Has the pandemic weakened civil society and hindered activism and volunteering due to long-lasting restrictions and bans on meetings, protests, and the like? Or have civil society actors been able to respond to these fundamental changes? This is explored here in the case of Germany. Neither weakness nor strength can be deemed a clear outcome of the pandemic for civil society, but different levels of resilience mark opportunities for civil society to overcome the pandemic. Resilience also affects democracy; therefore, the development of civil society during and after the pandemic is investigated in terms of how it has influenced democracy in Germany. This article is based on findings on civic activism resulting from long-term surveys and volunteering conducted prior to the pandemic, together with present and preliminary observations.
Civil Society and Civic Activism in the Pandemic
The Affective Pedagogy of Post-Secular Sufi Healing in Germany
to bloom That which destroys us This torn apart Undivided earth On which We travel together. — Rose Ausländer, “ Gemeinsam /Together” Each year, many Inayati Sufis gather for a summer school in a village in northern Germany that
Narrative Identity and the Other in the Discourse of the PEGIDA Movement
Adrian Paukstat and Cedric Ellwanger
PEGIDA, the self-proclaimed ‘Patriotic Europeans against the Islamization of the Occident’ movement is a highly debated topic in Germany. Over the course of the refugee crisis it has become clear that this movement would not perish as quickly as many analysts thought. The authors investigated PEGIDA's narrative identity (Ricoeur 2005) in relation to their conceptions of Self and Other, using Keller's (2008) Sociology of Knowledge Approach to Discourse (SKAD). In this, the authors utilize discourse-related paradigms to reconstruct subject positions and narrative identities, as articulated in public speeches and commentary of PEDGIDA supporters in 2014-5. Beyond the issue of PEGIDA itself, this study aims to introduce new paradigms on collective political identity, which can also shed new light on the issue of populist movements in a time of a legitimacy crisis of the European Union and the growing numbers seeking refuge in Europe.
The Rubber Band Ball of Transnational Tensions
This article introduces a special issue of Contention Journal addressing various contemporary mobilizations of civil society in response to the war in Syria and the migration of refugees into Europe. With contributions from Turkey, Israel, Lebanon, Canada, the Czech Republic and Germany, the cases represent a breadth of multidisciplinary approaches and a variety of stylistic standpoints, from statistical media analysis to troubled personal reflections of engaged activist academics. The subject matter ranges from political mobilization against authoritarianism and austerity, transnational philanthropy, the emergence of local grassroots voluntary aid to right-wing populist nationalism. Though diverse, a coherent narrative is seen to converge around the refugee crisis as it unfolds in Europe; one of radical polarization within civil societies and starkly conflicting imaginaries of social futures that claim to preclude the legitimacy of other possibilities. At the same time alliances are being generated beyond borders in an attempt to bolster ideological capacity, authority, and force. This is not a clash of civilizations but the rubber band ball of transnational tension, a strained, chaotic and overlapping global contestation. At stake is the understanding of what a civil society should be.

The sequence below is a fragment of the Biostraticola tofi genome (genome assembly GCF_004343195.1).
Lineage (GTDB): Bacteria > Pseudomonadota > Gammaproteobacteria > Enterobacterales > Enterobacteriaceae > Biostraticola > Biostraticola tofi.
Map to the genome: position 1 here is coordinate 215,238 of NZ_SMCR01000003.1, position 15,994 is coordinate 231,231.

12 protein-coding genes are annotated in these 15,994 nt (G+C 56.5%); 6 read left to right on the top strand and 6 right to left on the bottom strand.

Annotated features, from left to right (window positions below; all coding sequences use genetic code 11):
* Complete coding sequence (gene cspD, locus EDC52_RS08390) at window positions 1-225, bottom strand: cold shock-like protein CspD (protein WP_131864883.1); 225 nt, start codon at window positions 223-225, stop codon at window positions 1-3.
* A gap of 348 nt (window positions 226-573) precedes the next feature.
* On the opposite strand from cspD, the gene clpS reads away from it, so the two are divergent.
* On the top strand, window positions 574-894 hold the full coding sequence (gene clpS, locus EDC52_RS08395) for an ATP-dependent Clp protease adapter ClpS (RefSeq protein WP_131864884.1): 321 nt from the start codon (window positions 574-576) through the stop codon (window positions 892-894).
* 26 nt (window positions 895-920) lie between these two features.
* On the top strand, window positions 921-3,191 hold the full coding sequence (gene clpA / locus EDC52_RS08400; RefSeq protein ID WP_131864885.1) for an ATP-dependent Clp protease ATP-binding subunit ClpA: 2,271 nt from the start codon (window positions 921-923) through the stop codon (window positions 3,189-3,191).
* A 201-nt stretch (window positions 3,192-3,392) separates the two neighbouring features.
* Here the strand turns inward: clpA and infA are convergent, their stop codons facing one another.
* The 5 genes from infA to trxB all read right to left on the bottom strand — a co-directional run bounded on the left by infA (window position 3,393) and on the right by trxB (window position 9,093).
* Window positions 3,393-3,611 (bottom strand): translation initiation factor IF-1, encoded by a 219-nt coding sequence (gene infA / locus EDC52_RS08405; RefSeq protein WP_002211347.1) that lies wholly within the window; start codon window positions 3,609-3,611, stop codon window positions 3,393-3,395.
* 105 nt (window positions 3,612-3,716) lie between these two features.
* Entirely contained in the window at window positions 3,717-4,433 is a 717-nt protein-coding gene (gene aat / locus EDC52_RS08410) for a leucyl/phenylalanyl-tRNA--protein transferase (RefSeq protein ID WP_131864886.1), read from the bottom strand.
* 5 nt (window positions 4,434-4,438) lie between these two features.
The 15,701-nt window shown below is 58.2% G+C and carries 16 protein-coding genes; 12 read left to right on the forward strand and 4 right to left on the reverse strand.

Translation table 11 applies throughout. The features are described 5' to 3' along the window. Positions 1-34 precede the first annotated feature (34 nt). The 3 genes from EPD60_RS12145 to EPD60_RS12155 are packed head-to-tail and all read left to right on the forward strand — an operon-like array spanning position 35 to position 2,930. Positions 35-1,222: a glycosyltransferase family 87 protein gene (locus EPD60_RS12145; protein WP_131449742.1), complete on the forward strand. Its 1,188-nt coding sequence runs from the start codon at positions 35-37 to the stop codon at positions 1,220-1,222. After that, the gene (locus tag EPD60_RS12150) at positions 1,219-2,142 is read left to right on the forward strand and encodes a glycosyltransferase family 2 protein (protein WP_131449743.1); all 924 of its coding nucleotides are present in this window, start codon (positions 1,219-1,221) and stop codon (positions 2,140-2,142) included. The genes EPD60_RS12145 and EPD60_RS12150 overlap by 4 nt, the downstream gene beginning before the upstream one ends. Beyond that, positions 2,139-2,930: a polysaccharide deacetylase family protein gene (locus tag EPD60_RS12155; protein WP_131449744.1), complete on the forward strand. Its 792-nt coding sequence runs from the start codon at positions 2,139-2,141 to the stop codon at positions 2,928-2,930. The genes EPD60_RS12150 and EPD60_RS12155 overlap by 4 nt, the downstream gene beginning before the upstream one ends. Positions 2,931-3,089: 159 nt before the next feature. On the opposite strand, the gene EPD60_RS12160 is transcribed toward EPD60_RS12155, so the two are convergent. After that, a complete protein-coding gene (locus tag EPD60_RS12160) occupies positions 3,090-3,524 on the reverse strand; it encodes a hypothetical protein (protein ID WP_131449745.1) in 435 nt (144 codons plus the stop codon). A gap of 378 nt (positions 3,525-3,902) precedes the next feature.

Negotiating Representations of Neo-Pentecostal Aesthetic Practice in Berlin
to establish branches across the globe, including 15 congregations in Germany, and William Kumuyi eventually became the general superintendent of what is claimed to be one of the largest churches in the world ( Akoda 2012: 403) . The group in Berlin
The Elsewhere beyond Religious Concerns
Annalisa Butticci and Amira Mittermaier
to step outside of the silos we have come to call ‘anthropology of Islam’ and ‘anthropology of Christianity ’. The articles take us to Germany, Lebanon, Norway, and Iran. Each tells a very particular story of engagements with the Elsewhere (or
Elsewhere Affects and the Politics of Engagement across Religious Life-Worlds
Omar Kasmani, Nasima Selim, Hansjörg Dilger, and Dominik Mattes
(German: unheimlich, bordering on the unfamiliar) enjoys a renewed popularity in the anthropology of religion ( Goslinga 2012 ; Morgain 2012 ), in examining “the frightening … that ought to have remained … secret and hidden but has come to light
Adopting a Social Practice Perspective in Social-Ecological Research
Lukas Sattlegger, Immanuel Stieß, Luca Raschewski, and Katharina Reindl
of thought in Austria and Germany, sharing a common research focus but applying heterogeneous theoretical and conceptual assumptions (for a comparison, see Kramm et al. 2017 ). In this article, we mainly refer to SRN as they are conceptualized in the
Comics, Memory, and Cultural Representations of 17 October 1961
journalists recorded the events they witnessed on the streets on 17 October, leading to some coverage in mainstream and radical newspapers, such as the left-wing, anti-colonial France-Observateur . Countries such as the USA, Britain, and Germany, receiving
Talal Asad, Jonathan Boyarin, Nadia Fadil, Hussein Ali Agrama, Donovan O. Schaefer, and Ananda Abeysekara
-only concentration camp, and my mother was interned three years later in a family camp. It was there that my father eventually joined us for the remainder of the war. The camp's inmates were largely German speakers, with a sprinkling of Italians. But the labels used